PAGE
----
When you have a husband who works from a home office and travels, your life is a curious mix.
When he's home, you know he's home. Yes, he works in his office. Often he's on the phone, and the door is closed. But he gets up early so that he can have breakfast with the girls, he takes a break so we can eat lunch as a family, and no matter how crazy he is, he can always break away for dinner and bedtime - even if that means he is back on the laptop while we're watching TV. I'm still the primary caregiver, but if there is ever a crisis - someone pooped in their bed and needs a major cleanup, someone gets hurt, whatever - he can be there for us in an instant. And even though I try not to do this often, I can run out during naptime to do a toddler unfriendly errand, where it's just quicker and easier to dash out on my own. He's still technically working, he's not taking time off to take over childcare, but he's an adult in the house while they're sleeping.
When he’s not working from home, he’s completely gone. This month, Adam’s been traveling a lot – Monday to Friday. It's all mommy, all day, all the time. If there's a crisis, it's on me. If I have a toddler unfriendly errand, they're coming anyway. If I realize after bedtime that we used up all the milk, I'm not running out to grab a gallon.
You know, because leaving your toddlers at home, alone, is frowned upon.
Adam's been traveling for work for about 95% of the time we've been together. We had one semester together at college, and that summer he started working and being sent out to projects. Whether he's a consultant, a salesman, a project manager, or a specialist, he's always had an element of being "on the road".
But because of that, I'm used to it. I don't panic when I'm the only adult at home. It didn't bother me when we were engaged, when we were married and childless, when we had one child, and now when we have two. It's part of his job, it's part of our life, and I'm very comfortable with this life.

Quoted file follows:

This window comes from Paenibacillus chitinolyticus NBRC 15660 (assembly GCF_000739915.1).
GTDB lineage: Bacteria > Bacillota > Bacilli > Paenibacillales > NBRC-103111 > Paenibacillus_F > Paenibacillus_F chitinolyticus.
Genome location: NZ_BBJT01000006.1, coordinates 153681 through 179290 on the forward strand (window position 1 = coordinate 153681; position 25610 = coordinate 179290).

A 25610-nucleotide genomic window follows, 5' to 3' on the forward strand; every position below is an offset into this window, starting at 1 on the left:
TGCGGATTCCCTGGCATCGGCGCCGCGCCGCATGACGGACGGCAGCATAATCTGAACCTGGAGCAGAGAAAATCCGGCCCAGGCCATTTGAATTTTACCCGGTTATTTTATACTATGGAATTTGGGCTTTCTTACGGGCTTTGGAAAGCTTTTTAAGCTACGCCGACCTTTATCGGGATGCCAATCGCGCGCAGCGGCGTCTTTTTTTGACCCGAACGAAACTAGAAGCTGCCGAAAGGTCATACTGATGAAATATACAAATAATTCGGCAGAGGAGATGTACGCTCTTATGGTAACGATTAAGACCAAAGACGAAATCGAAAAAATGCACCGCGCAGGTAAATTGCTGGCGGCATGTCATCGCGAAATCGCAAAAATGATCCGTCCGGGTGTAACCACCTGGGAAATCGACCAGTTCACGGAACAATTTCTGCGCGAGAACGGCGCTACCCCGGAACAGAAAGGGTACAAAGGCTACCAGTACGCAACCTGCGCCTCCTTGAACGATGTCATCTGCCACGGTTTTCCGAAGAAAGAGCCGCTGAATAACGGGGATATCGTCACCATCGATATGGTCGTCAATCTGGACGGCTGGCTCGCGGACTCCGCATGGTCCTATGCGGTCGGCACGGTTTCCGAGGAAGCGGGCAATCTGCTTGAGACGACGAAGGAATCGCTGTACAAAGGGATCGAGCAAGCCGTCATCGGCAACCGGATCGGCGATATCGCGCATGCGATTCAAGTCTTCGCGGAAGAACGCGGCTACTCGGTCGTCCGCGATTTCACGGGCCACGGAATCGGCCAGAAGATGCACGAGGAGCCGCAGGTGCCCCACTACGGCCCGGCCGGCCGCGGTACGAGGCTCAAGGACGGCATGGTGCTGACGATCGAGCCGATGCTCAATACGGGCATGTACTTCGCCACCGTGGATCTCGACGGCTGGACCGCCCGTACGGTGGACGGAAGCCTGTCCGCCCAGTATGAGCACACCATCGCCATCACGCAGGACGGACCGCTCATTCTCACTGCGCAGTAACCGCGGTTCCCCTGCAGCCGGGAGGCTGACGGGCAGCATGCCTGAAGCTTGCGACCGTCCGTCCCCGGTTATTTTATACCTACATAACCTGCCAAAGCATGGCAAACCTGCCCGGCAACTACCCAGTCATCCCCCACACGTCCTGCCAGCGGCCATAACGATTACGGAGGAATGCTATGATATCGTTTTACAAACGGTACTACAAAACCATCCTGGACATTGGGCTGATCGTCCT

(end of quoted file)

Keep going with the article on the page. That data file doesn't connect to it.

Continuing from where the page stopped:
When a friend is anticipating a business trip and a few days of solo parenting, I’m often the one they turn to for advice. Somehow I’ve become the “pro” at short term solo parenting.
My tips are simple:
1) Get Up Early
I'm incredibly spoiled, and generally I can stay in bed until the girls get up (don't get too jealous, it's usually between 6:30 and 7). Adam will get them up and send them into our room to jump on me. When he's gone, I'm the one getting them up. I've learned the hard way that everything goes much more smoothly when I'm already out of bed before the first stirrings in their rooms.
Know whatever your "tricky times" will be and prepare to handle them. f you normally have help in the mornings, spend a few minutes at night getting everything set out. If solo bath and bed is what’s scary, start the routine early so you aren’t so stressed.
3) Make Dinner Easy
If your kids are anything like mine this can be a treat! This is when I’ll do breakfast for dinner or a burrito bar. Sometimes we have a picnic in the living room. We don’t often eat “kid food” for dinner, but these weeks are the perfect time to use that tool. I make meals in the slow cooker, or get casseroles ready in advance. Not worrying about cooking helps a lot when 5:00 comes.
4) Treat Yourself
I remind myself every time that when the girls are in bed I need to carve out time to relax. Watch your favorite movie, curl up with a book, give yourself a pedicure while watching reality TV. Instead of doing chores like crazy after bedtime, I’ll let the girls watch a show while I organize the kitchen.
5) Use Your Friends
When my husband’s off on a long trip, we’ll often do an extended play date. Instead of two hours in the morning, we’ll stay through the afternoon. We'll set up outings in the afternoons that I wouldn't normally do. I have some adult company for a while, and two moms on four kids can feel much easier than one on two.
6) Get a Break
We have a deal. I take some time away, to myself, one weekend afternoon. If he’s in a period of heavy travel, I’ll take two. Recharging with some time away makes me a better mom when I’m home alone.
7) Find Time to Connect
Adam tries to call when the girls and I are eating dinner. I put the phone on speaker phone, or we’ll Skype, and he’s part of our dinner conversation. If that’s not possible, we find another time. We stay connected, and the girls understand where he is and what he’s doing.
8) Relax. You can do this.
If this isn't something you do often, you might want to panic about all the "what-ifs". Don't. Don’t line up babysitters and family. Give yourself a chance to succeed. I’ve done this with a newborn who was waking up multiple times a night and a toddler, a teething baby and a two year old, and two feisty toddlers. We always survive – and thrive.
To some, it may sound tough and overwhelming, but I don’t know life any other way. When I compare our life to a military family, we have it easy. When I compare life to someone where the dad is working two back to back shifts, we have it easy.
When Daddy's away...we still love to play!